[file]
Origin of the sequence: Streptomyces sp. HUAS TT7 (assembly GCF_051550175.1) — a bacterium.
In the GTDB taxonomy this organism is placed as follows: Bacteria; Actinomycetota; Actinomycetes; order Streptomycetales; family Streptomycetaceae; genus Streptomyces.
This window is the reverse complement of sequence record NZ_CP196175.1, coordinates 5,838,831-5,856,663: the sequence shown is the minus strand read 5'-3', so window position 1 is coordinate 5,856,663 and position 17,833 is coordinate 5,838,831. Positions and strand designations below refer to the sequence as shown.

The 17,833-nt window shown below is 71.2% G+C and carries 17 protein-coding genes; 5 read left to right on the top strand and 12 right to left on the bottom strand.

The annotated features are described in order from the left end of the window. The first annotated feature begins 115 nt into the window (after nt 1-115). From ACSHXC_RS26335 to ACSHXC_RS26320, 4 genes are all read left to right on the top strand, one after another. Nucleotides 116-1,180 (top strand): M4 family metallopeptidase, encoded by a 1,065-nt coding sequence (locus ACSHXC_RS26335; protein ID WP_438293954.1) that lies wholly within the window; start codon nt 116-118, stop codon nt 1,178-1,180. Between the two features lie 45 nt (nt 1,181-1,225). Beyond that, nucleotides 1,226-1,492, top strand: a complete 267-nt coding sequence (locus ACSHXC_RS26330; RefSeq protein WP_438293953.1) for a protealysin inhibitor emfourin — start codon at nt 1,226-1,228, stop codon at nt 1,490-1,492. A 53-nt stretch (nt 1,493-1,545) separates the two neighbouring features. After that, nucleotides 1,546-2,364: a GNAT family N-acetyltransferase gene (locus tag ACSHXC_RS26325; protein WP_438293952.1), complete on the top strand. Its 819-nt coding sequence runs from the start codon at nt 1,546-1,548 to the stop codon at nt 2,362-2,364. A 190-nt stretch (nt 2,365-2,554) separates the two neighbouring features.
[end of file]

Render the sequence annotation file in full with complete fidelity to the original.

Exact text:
Origin of the sequence: Streptomyces sp. HUAS TT7 (assembly GCF_051550175.1) — a bacterium.
In the GTDB taxonomy this organism is placed as follows: Bacteria; Actinomycetota; Actinomycetes; order Streptomycetales; family Streptomycetaceae; genus Streptomyces.
This window is the reverse complement of sequence record NZ_CP196175.1, coordinates 5,838,831-5,856,663: the sequence shown is the minus strand read 5'-3', so window position 1 is coordinate 5,856,663 and position 17,833 is coordinate 5,838,831. Positions and strand designations below refer to the sequence as shown.

The 17,833-nt window shown below is 71.2% G+C and carries 17 protein-coding genes; 5 read left to right on the top strand and 12 right to left on the bottom strand.

The annotated features are described in order from the left end of the window. The first annotated feature begins 115 nt into the window (after nt 1-115). From ACSHXC_RS26335 to ACSHXC_RS26320, 4 genes are all read left to right on the top strand, one after another. Nucleotides 116-1,180 (top strand): M4 family metallopeptidase, encoded by a 1,065-nt coding sequence (locus ACSHXC_RS26335; protein ID WP_438293954.1) that lies wholly within the window; start codon nt 116-118, stop codon nt 1,178-1,180. Between the two features lie 45 nt (nt 1,181-1,225). Beyond that, nucleotides 1,226-1,492, top strand: a complete 267-nt coding sequence (locus ACSHXC_RS26330; RefSeq protein WP_438293953.1) for a protealysin inhibitor emfourin — start codon at nt 1,226-1,228, stop codon at nt 1,490-1,492. A 53-nt stretch (nt 1,493-1,545) separates the two neighbouring features. After that, nucleotides 1,546-2,364: a GNAT family N-acetyltransferase gene (locus tag ACSHXC_RS26325; protein WP_438293952.1), complete on the top strand. Its 819-nt coding sequence runs from the start codon at nt 1,546-1,548 to the stop codon at nt 2,362-2,364. A 190-nt stretch (nt 2,365-2,554) separates the two neighbouring features.